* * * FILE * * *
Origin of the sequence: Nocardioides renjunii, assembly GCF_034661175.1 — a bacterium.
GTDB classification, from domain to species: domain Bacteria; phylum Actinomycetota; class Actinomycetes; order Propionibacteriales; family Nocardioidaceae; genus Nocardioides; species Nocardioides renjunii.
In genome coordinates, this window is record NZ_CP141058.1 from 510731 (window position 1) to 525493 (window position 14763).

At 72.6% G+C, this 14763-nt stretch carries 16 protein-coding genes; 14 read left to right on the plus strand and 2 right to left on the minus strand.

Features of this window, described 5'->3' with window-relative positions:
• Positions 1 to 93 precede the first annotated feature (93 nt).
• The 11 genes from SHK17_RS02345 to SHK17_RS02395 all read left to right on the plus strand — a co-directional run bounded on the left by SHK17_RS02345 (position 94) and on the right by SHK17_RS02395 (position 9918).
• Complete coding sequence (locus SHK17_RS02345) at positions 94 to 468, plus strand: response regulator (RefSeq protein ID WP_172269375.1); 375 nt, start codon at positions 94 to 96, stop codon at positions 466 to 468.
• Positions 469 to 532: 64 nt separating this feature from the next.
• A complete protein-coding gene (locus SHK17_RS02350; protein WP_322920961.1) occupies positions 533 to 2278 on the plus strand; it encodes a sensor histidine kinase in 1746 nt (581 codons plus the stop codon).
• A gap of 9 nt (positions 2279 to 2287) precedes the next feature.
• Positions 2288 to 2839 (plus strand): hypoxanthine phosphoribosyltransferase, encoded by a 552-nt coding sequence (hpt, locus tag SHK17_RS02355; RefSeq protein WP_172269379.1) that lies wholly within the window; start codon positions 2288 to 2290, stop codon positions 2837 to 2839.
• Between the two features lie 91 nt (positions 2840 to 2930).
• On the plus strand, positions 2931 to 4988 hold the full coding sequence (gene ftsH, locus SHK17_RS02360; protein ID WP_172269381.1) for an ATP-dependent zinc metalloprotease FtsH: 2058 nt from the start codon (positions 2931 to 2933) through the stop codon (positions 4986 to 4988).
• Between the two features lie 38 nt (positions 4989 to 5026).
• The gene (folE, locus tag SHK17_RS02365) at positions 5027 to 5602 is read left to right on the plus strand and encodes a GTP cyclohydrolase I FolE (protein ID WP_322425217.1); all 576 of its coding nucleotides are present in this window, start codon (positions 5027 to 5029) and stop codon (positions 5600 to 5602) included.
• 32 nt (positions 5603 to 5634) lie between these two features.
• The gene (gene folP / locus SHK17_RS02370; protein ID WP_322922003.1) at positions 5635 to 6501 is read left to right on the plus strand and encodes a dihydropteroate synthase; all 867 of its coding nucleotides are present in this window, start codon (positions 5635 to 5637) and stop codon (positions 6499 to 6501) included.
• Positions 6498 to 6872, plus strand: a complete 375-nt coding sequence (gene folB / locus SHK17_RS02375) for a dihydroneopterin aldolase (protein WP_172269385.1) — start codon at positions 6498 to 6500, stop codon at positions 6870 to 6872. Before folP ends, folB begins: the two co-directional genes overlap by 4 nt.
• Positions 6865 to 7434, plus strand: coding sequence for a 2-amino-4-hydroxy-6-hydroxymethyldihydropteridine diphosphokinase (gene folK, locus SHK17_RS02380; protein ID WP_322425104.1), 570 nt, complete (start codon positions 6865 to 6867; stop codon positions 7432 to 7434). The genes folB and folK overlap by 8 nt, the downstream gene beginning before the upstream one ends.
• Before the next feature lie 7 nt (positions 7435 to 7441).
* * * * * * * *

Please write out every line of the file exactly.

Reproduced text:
Origin of the sequence: Nocardioides renjunii, assembly GCF_034661175.1 — a bacterium.
GTDB classification, from domain to species: domain Bacteria; phylum Actinomycetota; class Actinomycetes; order Propionibacteriales; family Nocardioidaceae; genus Nocardioides; species Nocardioides renjunii.
In genome coordinates, this window is record NZ_CP141058.1 from 510731 (window position 1) to 525493 (window position 14763).

At 72.6% G+C, this 14763-nt stretch carries 16 protein-coding genes; 14 read left to right on the plus strand and 2 right to left on the minus strand.

Features of this window, described 5'->3' with window-relative positions:
• Positions 1 to 93 precede the first annotated feature (93 nt).
• The 11 genes from SHK17_RS02345 to SHK17_RS02395 all read left to right on the plus strand — a co-directional run bounded on the left by SHK17_RS02345 (position 94) and on the right by SHK17_RS02395 (position 9918).
• Complete coding sequence (locus SHK17_RS02345) at positions 94 to 468, plus strand: response regulator (RefSeq protein ID WP_172269375.1); 375 nt, start codon at positions 94 to 96, stop codon at positions 466 to 468.
• Positions 469 to 532: 64 nt separating this feature from the next.
• A complete protein-coding gene (locus SHK17_RS02350; protein WP_322920961.1) occupies positions 533 to 2278 on the plus strand; it encodes a sensor histidine kinase in 1746 nt (581 codons plus the stop codon).
• A gap of 9 nt (positions 2279 to 2287) precedes the next feature.
• Positions 2288 to 2839 (plus strand): hypoxanthine phosphoribosyltransferase, encoded by a 552-nt coding sequence (hpt, locus tag SHK17_RS02355; RefSeq protein WP_172269379.1) that lies wholly within the window; start codon positions 2288 to 2290, stop codon positions 2837 to 2839.
• Between the two features lie 91 nt (positions 2840 to 2930).
• On the plus strand, positions 2931 to 4988 hold the full coding sequence (gene ftsH, locus SHK17_RS02360; protein ID WP_172269381.1) for an ATP-dependent zinc metalloprotease FtsH: 2058 nt from the start codon (positions 2931 to 2933) through the stop codon (positions 4986 to 4988).
• Between the two features lie 38 nt (positions 4989 to 5026).
• The gene (folE, locus tag SHK17_RS02365) at positions 5027 to 5602 is read left to right on the plus strand and encodes a GTP cyclohydrolase I FolE (protein ID WP_322425217.1); all 576 of its coding nucleotides are present in this window, start codon (positions 5027 to 5029) and stop codon (positions 5600 to 5602) included.
• 32 nt (positions 5603 to 5634) lie between these two features.
• The gene (gene folP / locus SHK17_RS02370; protein ID WP_322922003.1) at positions 5635 to 6501 is read left to right on the plus strand and encodes a dihydropteroate synthase; all 867 of its coding nucleotides are present in this window, start codon (positions 5635 to 5637) and stop codon (positions 6499 to 6501) included.
• Positions 6498 to 6872, plus strand: a complete 375-nt coding sequence (gene folB / locus SHK17_RS02375) for a dihydroneopterin aldolase (protein WP_172269385.1) — start codon at positions 6498 to 6500, stop codon at positions 6870 to 6872. Before folP ends, folB begins: the two co-directional genes overlap by 4 nt.
• Positions 6865 to 7434, plus strand: coding sequence for a 2-amino-4-hydroxy-6-hydroxymethyldihydropteridine diphosphokinase (gene folK, locus SHK17_RS02380; protein ID WP_322425104.1), 570 nt, complete (start codon positions 6865 to 6867; stop codon positions 7432 to 7434). The genes folB and folK overlap by 8 nt, the downstream gene beginning before the upstream one ends.
• Before the next feature lie 7 nt (positions 7435 to 7441).